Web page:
# How do you find the area under a diagonal hyperbola xy=a where a is a constant?

^topic

rock.freak667
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What are limits of the region you need to get the area of?

Just, what is the general process for finding the area? Say for a=3.

I like Serena
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Rewrite your equation to the form y=f(x) and take the integral.

^topic

I'll assume your limits are 1 and e.

$$xy=a$$

$$y=\frac{a}{x}$$

$$\mbox{Area under the curve}=\int\limits_{1}^{e}\frac{a}{x}\mbox{d}x$$

$$\mbox{Area under the curve}=a\left(\mbox{ln}(e)-\mbox{ln}(1)\right)$$

$$\mbox{Area under the curve}=a(1-0)$$

$$\mbox{Area}=a$$

I'll assume your limits are 1 and e.

$$xy=a$$

$$y=\frac{a}{x}$$

$$\mbox{Area under the curve}=\int\limits_{1}^{e}\frac{a}{x}\mbox{d}x$$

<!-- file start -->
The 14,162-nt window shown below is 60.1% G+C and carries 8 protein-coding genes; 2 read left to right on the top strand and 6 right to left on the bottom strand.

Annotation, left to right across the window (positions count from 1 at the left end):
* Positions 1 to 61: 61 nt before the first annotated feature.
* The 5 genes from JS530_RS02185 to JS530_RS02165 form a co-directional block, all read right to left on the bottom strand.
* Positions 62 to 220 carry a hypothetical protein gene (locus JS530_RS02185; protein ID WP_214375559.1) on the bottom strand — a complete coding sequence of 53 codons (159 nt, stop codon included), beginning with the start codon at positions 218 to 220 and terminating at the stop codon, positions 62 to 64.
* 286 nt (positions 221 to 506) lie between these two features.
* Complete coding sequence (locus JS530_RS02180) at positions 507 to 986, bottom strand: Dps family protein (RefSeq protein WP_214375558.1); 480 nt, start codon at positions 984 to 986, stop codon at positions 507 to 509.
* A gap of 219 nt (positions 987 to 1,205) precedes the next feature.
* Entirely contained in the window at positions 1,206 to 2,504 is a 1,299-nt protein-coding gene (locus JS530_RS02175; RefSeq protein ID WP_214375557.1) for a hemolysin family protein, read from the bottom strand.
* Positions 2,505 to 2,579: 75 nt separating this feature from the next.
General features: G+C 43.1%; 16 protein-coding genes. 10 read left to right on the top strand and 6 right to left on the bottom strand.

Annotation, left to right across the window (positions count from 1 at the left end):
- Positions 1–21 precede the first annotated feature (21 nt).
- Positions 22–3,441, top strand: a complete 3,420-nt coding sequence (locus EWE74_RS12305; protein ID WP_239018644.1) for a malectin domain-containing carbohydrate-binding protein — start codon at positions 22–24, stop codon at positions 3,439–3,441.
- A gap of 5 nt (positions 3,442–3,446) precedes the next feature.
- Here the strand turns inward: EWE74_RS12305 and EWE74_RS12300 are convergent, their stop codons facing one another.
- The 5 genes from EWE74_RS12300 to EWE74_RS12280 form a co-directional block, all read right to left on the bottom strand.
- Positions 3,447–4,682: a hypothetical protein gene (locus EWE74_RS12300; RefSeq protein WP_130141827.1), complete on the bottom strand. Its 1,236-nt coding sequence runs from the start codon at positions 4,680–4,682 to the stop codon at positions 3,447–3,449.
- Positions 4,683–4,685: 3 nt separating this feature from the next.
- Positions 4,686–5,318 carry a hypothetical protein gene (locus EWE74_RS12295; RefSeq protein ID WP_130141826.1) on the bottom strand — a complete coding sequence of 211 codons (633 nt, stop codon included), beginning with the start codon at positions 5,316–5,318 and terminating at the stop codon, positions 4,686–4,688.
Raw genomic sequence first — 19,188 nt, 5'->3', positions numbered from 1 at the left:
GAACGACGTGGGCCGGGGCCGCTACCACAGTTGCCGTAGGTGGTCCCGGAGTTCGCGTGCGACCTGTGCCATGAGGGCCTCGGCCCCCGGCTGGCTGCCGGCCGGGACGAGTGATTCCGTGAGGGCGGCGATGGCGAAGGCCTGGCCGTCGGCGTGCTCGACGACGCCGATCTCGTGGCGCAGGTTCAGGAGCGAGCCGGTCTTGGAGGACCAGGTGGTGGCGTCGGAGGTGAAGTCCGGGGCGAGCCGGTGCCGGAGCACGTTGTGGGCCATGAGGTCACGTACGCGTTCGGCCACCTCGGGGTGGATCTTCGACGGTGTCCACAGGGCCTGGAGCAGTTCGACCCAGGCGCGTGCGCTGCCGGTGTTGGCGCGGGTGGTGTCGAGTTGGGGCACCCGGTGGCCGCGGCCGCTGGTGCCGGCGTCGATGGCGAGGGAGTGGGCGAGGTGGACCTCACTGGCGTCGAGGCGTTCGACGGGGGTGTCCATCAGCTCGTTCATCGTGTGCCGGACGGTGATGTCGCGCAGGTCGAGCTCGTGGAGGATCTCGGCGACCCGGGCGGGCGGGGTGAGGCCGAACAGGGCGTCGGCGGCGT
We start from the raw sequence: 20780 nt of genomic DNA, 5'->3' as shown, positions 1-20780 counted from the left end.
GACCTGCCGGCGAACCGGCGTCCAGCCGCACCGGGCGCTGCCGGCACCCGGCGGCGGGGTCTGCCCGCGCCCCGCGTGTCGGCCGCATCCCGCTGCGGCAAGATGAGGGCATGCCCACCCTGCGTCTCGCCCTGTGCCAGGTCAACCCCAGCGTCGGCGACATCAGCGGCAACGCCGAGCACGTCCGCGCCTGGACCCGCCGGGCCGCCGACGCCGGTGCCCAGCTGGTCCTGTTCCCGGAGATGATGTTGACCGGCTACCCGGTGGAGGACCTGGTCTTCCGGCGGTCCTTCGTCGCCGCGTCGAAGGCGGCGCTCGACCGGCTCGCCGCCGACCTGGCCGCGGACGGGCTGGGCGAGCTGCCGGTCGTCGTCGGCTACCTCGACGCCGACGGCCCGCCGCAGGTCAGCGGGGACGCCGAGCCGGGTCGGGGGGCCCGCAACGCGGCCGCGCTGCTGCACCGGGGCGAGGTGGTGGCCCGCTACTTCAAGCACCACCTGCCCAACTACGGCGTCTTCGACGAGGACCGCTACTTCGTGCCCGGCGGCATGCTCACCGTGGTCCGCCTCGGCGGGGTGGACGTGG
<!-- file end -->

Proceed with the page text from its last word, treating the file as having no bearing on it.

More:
$$\mbox{Area under the curve}=a\left(\mbox{ln}(e)-\mbox{ln}(1)\right)$$

$$\mbox{Area under the curve}=a(1-0)$$

$$\mbox{Area}=a$$

Perhaps I should have specified. I knew how to find the are under the curve from a to b, where a is not equal to zero, but wanted to find the area of the curve in either the 1st or 3rd quadrant (that is, from 0 to b or from -b to 0).

Perhaps I should have specified. I knew how to find the are under the curve from a to b, where a is not equal to zero, but wanted to find the area of the curve in either the 1st or 3rd quadrant (that is, from 0 to b or from -b to 0).

Is the a you are talking about the same as the a in xy=a?

Is the a you are talking about the same as the a in xy=a?